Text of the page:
Mary: Congratulations on your deal with Crown! Did you have to make many changes to your book as a result of that partnership?

Suzanne: I had a wonderful editor at Crown. She and I worked together to hopefully make the book even better. The biggest change was probably that I added more experiences from other nannies.

Mary: I know you are a mom as well as a writer. Do you have any advice for other moms who aspire to be writers?

Suzanne: Oh my, that is a whole book in itself. The first thing I would like to debunk is the notion that "working from home" is a viable option for a mother with very young children. Whoever (or is it whomever, I wish spell check had more answers for me) set up the plan to work, finish a complete task, or even a sentence on the phone, while meeting the needs of a baby, has probably never actually had any children.

My advice would be to speak to as many published authors as possible about the time commitment involved. Also, the writing of the book is just the beginning; there also is the laborious task of editing. In my case, my editor, bless her heart, went through line by line by line by line, and it felt like about 3000 changes, including everything from adding more description, to a 15 minute conversation about where the comma or semi colon should go, to whether we should use the word beige or cream to describe a coffee pot. Then you have the publicity machine you need to fire up in order to sell the books. Not to be discouraging, but it is a wonderful, exhausting, thrilling, and frustrating process, just like motherhood.

Mary: Thank you for being the champion of regular mothers everywhere as well as an inspiration to moms who are crazy enough to want to be writers, which is an aspiration--much like motherhood--that has a kind of biological clock, a mind all its own. What's next for author Suzanne Hansen?

I would love to do a column for moms on the challenges of finding the time to:

Take care of ourselves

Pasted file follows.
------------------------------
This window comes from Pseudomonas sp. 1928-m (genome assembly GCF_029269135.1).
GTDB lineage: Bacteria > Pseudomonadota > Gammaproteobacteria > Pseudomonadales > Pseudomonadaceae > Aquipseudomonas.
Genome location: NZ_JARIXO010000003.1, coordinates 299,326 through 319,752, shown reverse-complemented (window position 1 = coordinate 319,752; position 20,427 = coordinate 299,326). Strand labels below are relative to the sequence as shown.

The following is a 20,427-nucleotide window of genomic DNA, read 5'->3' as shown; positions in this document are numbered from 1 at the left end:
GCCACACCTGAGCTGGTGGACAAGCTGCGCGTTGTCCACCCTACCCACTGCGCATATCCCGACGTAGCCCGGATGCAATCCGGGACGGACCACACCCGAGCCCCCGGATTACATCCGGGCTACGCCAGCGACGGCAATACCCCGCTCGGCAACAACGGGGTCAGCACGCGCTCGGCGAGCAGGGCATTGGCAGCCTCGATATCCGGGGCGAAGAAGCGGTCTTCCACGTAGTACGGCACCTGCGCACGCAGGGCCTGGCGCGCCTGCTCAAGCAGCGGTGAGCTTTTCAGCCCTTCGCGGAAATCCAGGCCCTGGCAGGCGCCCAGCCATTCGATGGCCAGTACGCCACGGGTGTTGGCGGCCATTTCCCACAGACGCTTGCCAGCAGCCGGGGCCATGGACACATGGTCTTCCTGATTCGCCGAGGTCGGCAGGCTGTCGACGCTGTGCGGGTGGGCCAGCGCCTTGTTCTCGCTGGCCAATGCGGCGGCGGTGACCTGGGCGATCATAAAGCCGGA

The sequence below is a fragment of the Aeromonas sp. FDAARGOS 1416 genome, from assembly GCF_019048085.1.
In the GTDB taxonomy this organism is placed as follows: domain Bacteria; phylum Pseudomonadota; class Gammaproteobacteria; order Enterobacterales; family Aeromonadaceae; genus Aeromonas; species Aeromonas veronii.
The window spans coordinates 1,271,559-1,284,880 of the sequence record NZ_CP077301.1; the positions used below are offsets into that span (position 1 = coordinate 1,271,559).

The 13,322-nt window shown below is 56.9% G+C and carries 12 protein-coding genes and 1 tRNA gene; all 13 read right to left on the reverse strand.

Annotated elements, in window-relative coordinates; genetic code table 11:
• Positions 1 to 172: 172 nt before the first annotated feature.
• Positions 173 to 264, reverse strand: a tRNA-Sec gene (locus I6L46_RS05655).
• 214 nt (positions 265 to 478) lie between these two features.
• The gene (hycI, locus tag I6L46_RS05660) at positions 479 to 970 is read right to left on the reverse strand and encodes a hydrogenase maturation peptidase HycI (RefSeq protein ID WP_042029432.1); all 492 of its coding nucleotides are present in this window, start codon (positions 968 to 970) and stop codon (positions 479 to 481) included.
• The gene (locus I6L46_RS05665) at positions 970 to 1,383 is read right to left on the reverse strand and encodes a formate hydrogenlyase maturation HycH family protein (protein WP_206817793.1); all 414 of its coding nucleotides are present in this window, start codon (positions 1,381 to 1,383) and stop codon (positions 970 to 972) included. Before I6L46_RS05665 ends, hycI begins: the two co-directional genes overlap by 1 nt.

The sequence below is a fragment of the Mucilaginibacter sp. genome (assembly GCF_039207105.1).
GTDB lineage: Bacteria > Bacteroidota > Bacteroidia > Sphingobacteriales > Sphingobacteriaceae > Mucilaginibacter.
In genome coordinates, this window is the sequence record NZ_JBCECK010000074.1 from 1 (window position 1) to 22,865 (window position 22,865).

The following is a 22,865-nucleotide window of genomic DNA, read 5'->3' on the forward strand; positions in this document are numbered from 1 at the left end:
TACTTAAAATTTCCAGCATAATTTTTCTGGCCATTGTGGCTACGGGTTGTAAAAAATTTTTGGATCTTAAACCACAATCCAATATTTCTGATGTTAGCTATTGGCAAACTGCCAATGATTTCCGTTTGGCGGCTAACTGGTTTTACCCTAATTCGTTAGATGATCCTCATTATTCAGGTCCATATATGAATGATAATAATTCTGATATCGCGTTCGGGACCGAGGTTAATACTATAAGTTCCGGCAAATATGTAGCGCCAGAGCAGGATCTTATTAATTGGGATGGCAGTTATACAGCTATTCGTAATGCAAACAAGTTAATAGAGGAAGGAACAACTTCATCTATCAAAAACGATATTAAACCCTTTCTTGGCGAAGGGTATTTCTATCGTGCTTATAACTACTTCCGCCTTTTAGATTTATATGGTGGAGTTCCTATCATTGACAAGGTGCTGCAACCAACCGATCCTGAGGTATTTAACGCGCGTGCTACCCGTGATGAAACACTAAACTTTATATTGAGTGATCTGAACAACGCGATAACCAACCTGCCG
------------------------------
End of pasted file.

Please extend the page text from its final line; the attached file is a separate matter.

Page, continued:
Have romantic outings with our husband
Work out regularly
Eat nutritiously
Read to our children
Stay current on world events
Wear clothing that we love and feel good in
Volunteer at the kid’s school
Have an evening out with girlfriends
Take a Yoga class
Keep the house semi-clean
Etc. etc.

I have always gotten a kick out of headlines in the women’s magazines that recommend the items I mentioned above. Instead of making me feel better, it has often made me feel worse, because I am only accomplishing half of them, or in the case of today about one fourth.

Mary: Suzanne, everybody who reads this interview will know exactly what you're talking about. And since a fair number of my readers are moms who write, is there anything else you would like to tell them about your book or your career as a writer?

Suzanne: Just that I need my own "in house" editor. I want to get this off to you, but I want to make changes. It would be nice if it was grammatically correct, informative, and well, perfect. (There I go again, maybe I will end up on Dateline after all.) But my kids will be off the bus in 15 minutes and if I don’t send it off now, it could be three weeks before I get it done. So here it is, I know your mom readers will understand.

Mary: We certainly do understand. In fact, sometimes that's all we understand. Suzanne, thank you for spending the time to let us get to know you better.